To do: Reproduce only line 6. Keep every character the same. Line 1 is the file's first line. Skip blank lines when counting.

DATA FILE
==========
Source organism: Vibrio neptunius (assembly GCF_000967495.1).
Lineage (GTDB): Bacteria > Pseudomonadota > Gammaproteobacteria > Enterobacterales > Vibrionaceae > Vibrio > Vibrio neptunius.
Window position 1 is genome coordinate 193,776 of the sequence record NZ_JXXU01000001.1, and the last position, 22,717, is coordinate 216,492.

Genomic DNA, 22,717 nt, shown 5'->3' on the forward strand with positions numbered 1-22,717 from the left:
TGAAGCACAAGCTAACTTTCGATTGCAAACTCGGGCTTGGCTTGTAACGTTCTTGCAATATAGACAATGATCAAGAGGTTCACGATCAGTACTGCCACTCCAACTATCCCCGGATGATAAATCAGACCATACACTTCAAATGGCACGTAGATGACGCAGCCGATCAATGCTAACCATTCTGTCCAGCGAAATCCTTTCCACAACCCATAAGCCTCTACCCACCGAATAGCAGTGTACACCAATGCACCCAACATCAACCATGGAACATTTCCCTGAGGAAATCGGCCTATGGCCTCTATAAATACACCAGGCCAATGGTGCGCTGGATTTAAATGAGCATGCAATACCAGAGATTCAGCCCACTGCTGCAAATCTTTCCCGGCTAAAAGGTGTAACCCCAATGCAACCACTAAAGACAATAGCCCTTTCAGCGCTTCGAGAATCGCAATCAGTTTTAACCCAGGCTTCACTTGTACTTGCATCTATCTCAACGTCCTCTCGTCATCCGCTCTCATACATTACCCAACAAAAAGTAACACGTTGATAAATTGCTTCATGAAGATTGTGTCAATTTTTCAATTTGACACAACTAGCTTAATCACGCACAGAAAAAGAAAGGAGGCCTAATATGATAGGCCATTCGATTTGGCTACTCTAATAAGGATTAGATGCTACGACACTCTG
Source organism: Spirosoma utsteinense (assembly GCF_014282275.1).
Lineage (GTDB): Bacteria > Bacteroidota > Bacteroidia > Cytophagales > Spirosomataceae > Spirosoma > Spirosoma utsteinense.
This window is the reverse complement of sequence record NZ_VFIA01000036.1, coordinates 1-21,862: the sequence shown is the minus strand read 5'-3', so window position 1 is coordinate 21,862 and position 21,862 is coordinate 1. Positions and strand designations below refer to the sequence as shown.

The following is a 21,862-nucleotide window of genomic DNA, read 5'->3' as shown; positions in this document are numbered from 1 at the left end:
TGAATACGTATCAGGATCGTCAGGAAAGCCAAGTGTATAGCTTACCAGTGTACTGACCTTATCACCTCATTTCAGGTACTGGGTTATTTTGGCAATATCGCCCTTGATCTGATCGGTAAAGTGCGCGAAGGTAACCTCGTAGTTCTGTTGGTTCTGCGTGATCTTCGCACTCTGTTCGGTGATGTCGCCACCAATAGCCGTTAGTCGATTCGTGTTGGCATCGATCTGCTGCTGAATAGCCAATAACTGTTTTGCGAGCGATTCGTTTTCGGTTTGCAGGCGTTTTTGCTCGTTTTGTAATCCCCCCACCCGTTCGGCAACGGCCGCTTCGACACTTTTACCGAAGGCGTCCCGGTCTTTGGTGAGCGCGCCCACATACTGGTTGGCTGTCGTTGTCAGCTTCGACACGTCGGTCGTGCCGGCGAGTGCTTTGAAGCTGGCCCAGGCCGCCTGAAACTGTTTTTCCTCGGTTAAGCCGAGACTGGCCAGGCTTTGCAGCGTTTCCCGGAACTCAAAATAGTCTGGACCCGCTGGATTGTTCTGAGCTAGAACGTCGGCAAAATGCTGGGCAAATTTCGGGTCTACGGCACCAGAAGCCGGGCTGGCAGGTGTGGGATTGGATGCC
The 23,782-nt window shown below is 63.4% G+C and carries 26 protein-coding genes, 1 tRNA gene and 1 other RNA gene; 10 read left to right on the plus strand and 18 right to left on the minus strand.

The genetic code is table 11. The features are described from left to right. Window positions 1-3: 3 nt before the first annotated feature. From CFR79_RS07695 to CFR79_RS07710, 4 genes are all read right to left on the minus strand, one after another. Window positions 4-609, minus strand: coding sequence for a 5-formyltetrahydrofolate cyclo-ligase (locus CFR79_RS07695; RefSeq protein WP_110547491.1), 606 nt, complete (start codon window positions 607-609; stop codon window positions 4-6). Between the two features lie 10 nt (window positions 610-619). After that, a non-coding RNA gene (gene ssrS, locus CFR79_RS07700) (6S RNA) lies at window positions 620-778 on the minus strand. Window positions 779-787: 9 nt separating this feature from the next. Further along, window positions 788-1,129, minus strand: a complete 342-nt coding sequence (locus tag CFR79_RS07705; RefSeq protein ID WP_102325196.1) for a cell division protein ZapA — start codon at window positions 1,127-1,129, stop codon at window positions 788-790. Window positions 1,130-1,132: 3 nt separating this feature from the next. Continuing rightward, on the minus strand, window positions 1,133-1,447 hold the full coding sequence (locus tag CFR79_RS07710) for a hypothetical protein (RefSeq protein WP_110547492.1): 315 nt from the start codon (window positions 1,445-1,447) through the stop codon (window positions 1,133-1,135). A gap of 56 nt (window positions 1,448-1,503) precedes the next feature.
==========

Source organism: Spirosoma utsteinense (assembly GCF_014282275.1).